We have a loquat tree in our back yard. The loquat is native to China but has a widespread range; in the USA, however, it's generally limited to southern states. We had never seen one before we moved to Horseshoe Bay, and even here they're not very common, but we've grown fond of it. It's an evergreen and its big leaves provide us with some privacy during the winter months when most other trees drop their leaves. When it flowers, it attracts bees and butterflies, and the hummingbirds like to sit on its branches to keep watch over the feeders.
If you're unfamiliar with loquats, here's a quick primer. They're in the same family (Rosaceae) as roses, photinia, and pyracantha, as well as fruit-bearing plants such as apples, pears, strawberries, plums, cherries, peaches, and apricots. Surprisingly (to me, anyway), they're not botanically related to the kumquat.
The loquat fruit is not large -- about the size of a golf ball -- and ripens in the spring to early summer. The taste varies from tangy to sweet depending on the variety and the ripeness; some describe it as a combination of peach, citrus, and mango.
Why am I waxing so eloquently about the tree? Simply this: we have a bumper crop of loquats this spring, I suppose because of the mild winter and abundant rain. We've never had enough to even catch our attention...much less harvest and eat. Well, I tasted one; Debbie has eaten a couple. I wasn't that impressed with the flavor, and we agreed that in one respect they're like crawfish: a lot of work goes into getting just a tiny taste.
Nevertheless, something enjoys them...and therein lies the mystery.
Debbie harvested a grocery sack full of them, either directly from the tree or off the ground. After we decided that they wouldn't become a staple of our quarantine diet, she tossed them over the back fence as potential food for birds and critters. One day she disposed of 20 or 30; they disappeared overnight.
I theorized that some of our omnivorous varmints -- possums, skunks, raccoons...possibly even armadillos, although they were at the bottom of my list of suspects -- were dining on the fruit. We were anxious to identify the gluttons, so we scattered some more fruit between the fence and the creek and I placed a game camera in hopes of solving the mystery. And that's exactly what happened around 3:00 a.m. this morning.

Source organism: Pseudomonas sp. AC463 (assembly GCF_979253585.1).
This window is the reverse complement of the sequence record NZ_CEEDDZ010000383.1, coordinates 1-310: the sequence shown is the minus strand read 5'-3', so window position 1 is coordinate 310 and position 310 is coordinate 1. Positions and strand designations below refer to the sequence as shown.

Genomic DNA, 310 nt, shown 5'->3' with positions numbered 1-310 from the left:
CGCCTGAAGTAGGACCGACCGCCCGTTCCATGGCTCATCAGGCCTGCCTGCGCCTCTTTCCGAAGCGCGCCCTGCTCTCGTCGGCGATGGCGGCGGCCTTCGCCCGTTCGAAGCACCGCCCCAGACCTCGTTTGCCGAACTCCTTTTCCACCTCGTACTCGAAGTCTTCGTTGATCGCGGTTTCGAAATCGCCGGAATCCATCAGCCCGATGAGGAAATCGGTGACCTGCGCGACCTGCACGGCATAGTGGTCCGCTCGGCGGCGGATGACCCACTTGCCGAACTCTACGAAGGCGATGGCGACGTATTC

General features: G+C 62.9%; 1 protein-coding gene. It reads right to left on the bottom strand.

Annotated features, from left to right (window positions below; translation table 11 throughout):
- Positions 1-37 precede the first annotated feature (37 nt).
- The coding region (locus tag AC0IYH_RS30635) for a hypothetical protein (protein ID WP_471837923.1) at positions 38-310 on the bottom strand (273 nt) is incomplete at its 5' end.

Slide the vertical yellow bar to the left in the following photo to reveal the identify of the loquat-gobbling visitor:
While armadillos were at the bottom of my list of suspects, deer didn't even make the list. But the photographic evidence is clear: at least one of them is hooked on loquats.
I also edited one of the videos from the gamecam into an animated gif (see below), and if you look closely, you can tell that it's a buck by the just-beginning-to-bud antlers.
The deer didn't consume all the loquats, and I'm not sure why. About 45 minutes after the deer appeared and then left, a possum entered the scene but didn't seem to express any interest in the fruit. Shortly after that, a strong storm rolled through, and that might have limited the appearance of additional diners. Regardless, we now know that whitetail deer are not only vegetarians, but also fruitatarians (that's a technical scientific term).
By the way, the seeds in loquats contain a cyanide compound, similar to that in apricot pits. I wonder if whatever is chowing down on them experiences any ill aftereffects as a result.